monitor, or review, or restrict all of the content, goods or services made
available on the Internet, nor to edit or remove all the questionable Content
after it has been posted on the Internet.

To this end, we and others in the industry provide the tools for people to
educate and empower themselves with the ability to block out material they
deem offensive. The three major online services provide parental controls
that limit and protect where members are allowed to go within the online
service and on the Internet. For example, on AOL, parents can now block all
but 'Kids Only', the area of the service with content targeted and programmed
specifically for kids. AOL also empowers parents to restrict content from
Newsgroups on the Internet, and we will  be expanding parental controls to
allow parents to block more software libraries on AOL and the Internet; World
Wide Web sites; e-mail from AOL and the Internet as well as reading attached
e-mail files; and message boards.  To activate our Parental Controls, go to

AOL is also active in a wide-ranging group of publishers, telecommunications
companies, Internet and online service providers and software firms to
develop an easy to use labeling and selection platform called PICS, which
empowers people worldwide to selectively control online content they receive.
PICS stands for Platform for Internet Content Selection, and is expected to
be available royalty-free later this year. This effort merges the activities
of The World Wide Web Consortium and the Information Highway Parent
Empowerment Group.

We appreciate and respect the U.S. Government's concerns about what is
available on the Internet. We feel, however, that this legislation, because
of its vague wording, broadly restricts the freedom of speech guaranteed in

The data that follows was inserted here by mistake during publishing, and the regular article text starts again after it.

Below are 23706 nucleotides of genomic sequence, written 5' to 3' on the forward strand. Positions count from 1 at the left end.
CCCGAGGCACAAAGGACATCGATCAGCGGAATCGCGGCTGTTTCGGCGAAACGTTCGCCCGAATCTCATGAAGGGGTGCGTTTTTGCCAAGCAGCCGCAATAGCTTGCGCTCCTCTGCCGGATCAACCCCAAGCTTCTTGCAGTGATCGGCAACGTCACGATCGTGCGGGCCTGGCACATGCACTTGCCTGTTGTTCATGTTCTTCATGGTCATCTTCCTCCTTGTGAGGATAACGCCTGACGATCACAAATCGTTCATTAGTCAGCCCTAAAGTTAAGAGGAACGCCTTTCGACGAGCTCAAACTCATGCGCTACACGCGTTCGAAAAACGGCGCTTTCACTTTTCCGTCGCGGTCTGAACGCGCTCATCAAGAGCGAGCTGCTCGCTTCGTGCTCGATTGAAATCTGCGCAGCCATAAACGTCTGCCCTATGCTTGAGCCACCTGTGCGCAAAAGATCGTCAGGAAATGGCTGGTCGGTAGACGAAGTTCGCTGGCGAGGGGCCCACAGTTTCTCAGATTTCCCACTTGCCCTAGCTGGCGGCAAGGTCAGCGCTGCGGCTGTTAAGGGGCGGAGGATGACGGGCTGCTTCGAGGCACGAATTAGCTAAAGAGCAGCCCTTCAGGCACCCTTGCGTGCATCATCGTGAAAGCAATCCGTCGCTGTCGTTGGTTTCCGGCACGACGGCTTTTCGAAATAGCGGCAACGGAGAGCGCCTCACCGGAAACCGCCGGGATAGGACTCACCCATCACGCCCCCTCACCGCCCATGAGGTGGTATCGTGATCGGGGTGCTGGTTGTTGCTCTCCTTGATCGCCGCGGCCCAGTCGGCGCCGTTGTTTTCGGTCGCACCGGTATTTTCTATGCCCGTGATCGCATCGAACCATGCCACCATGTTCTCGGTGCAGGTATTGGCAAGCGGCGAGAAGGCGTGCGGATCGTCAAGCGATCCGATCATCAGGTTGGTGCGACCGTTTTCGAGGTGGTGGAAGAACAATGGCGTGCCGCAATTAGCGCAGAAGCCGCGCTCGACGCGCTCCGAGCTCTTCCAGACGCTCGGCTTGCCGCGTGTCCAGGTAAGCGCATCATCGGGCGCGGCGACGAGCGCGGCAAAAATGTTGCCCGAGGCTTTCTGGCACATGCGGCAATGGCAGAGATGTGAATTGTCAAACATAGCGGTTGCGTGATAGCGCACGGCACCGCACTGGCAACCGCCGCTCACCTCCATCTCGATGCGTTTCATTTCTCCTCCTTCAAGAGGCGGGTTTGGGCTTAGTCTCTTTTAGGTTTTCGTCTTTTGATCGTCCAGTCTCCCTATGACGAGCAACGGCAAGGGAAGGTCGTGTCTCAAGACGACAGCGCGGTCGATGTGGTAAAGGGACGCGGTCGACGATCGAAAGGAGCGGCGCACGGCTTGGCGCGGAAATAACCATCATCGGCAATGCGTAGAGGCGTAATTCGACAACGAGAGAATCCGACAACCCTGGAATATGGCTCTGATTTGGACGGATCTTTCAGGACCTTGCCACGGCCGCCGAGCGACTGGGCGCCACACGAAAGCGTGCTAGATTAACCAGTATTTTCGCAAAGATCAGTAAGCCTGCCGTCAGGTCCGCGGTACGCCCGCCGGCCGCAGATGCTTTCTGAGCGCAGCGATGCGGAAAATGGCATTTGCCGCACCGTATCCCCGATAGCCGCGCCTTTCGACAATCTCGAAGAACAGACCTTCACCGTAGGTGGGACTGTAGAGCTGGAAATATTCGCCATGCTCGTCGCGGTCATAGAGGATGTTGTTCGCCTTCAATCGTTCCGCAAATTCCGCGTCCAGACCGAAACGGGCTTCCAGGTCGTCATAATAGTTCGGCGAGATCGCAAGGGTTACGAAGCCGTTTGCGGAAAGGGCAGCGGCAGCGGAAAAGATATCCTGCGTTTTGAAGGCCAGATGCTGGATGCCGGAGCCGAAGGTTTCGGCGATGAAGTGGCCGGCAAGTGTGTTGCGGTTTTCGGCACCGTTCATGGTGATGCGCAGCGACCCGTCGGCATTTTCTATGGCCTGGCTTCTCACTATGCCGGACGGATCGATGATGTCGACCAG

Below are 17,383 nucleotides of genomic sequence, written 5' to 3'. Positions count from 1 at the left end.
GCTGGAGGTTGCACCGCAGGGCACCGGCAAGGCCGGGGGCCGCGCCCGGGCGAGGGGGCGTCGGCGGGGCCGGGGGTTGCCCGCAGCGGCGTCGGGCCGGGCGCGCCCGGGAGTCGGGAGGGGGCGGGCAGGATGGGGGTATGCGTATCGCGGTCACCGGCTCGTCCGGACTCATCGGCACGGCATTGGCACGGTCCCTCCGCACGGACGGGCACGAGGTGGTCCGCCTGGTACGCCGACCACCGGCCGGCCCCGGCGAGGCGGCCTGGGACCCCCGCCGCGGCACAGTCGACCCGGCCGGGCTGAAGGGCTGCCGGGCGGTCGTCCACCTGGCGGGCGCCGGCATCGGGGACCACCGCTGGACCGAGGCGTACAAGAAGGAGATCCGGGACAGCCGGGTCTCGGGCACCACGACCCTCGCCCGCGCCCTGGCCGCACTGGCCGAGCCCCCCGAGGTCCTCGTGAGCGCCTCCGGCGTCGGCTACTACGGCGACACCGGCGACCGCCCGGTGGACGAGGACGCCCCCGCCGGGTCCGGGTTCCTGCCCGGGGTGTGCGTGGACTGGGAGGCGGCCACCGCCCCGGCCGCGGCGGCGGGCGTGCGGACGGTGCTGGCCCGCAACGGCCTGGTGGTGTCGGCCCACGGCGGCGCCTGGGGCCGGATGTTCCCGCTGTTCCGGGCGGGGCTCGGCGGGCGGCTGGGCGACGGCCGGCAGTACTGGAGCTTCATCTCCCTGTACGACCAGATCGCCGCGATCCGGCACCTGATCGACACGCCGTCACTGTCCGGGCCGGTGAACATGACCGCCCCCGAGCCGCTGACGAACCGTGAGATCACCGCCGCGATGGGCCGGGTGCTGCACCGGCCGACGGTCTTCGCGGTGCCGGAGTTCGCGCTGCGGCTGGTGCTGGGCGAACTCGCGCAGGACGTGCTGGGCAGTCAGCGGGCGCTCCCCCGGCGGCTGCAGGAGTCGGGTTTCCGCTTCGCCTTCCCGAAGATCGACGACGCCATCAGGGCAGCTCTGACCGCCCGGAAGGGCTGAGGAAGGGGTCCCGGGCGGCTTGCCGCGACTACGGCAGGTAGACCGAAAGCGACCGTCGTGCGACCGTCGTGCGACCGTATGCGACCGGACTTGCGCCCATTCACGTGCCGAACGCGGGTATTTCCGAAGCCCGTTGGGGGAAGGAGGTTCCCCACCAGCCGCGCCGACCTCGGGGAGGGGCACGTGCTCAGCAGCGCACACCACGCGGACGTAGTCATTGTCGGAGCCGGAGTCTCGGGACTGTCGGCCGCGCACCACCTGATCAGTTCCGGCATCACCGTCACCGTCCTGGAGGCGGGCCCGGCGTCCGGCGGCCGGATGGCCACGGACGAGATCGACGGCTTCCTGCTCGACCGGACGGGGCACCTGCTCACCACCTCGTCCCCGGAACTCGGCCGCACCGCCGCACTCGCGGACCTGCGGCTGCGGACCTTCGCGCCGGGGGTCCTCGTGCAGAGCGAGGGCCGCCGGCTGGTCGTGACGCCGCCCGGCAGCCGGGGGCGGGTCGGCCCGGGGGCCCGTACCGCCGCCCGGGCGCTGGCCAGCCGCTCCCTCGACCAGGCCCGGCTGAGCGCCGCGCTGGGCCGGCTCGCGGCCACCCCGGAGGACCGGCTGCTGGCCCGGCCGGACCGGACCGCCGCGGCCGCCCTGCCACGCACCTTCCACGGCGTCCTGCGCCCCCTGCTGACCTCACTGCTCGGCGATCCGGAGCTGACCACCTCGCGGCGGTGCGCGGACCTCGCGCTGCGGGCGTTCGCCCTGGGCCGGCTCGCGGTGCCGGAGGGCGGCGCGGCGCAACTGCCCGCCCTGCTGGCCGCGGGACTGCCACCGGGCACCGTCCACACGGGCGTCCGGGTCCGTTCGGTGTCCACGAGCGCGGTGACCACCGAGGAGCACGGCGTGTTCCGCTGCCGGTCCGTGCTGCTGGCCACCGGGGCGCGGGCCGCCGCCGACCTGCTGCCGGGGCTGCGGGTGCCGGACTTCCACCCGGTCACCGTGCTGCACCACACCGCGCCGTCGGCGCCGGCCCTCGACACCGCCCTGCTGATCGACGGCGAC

the Bill of Rights.   It is for this reason that AOL, along with 22 other
organizations and corporations, last week filed a complaint against the
United States government, challenging the CDA on the basis of the First
Amendment.  The plaintiffs include the other major online service companies
as well as organizations like the American Library Association, the American
Society of Newspaper Publishers and companies such as Apple Computer.

What's key to our complaint is this:  We're not challenging the government's
ability to prosecute communication that is currently prohibited nor its
regulation of non-protected speech.  But the law is so vague that, in our
opinion, could restrict educational information on public health, art, and
literature.  We believe there is a better way to arrive at the end goal of
protecting our children through empowering parents to determine what is

Our focus is not only on providing these tools to protect our children but
also on enhancing their online experience through new efforts we have
undertaken and services we offer on AOL.  In our highlights section below, I
list some of the many great areas within our Kids Only channel and other
family-oriented offerings that I encourage you to explore with your child.
 Through educational and entertaining content, your children will enjoy being

As a final note, in keeping with our commitment to enrich the lives of our
children, I want to make you aware of a public service effort we're

Those of you in California might be aware of the initiative by private
industry and by the President and Vice President to place more computers in
schools.  President Clinton has called for the installation of computers in
every classroom by the year 2000.  As part of this huge effort to bring
schoolchildren onto the information superhighway, we're co-sponsoring a
statewide campaign called NetDay96 to provide 2,000 schools in the state with
free AOL service for one year.  Our target day -- NetDay -- is Saturday,
March 9.  This program can introduce school children to the richness of the
online world -- children who may otherwise would not have had this
opportunity. If you live in California, you can participate in NetDay on a
local level by contacting your school and volunteering with others to help
organize the school's educational and fund-raising efforts as well as
installing and testing your school's new wiring infrastructure (typically
five classrooms and the library.)

Help us show the AOL's community's support for NetDay96 by contacting your
school.  For more details, go to the NetDay96 home page by using the keyword:  California schools can also request to be part of
the initiative by e-mailing details about their school to •••@••.•••.

We certainly hope this initiative expands to the rest of the country over
time, and we'll be sure to involve as many of our members as possible in
getting schools online as we learn of those opportunities.

Thanks for reading.

Warm regards,

Steve Case

 Posted by Andrew Oram  - •••@••.••• - Moderator: CYBER-RIGHTS (CPSR)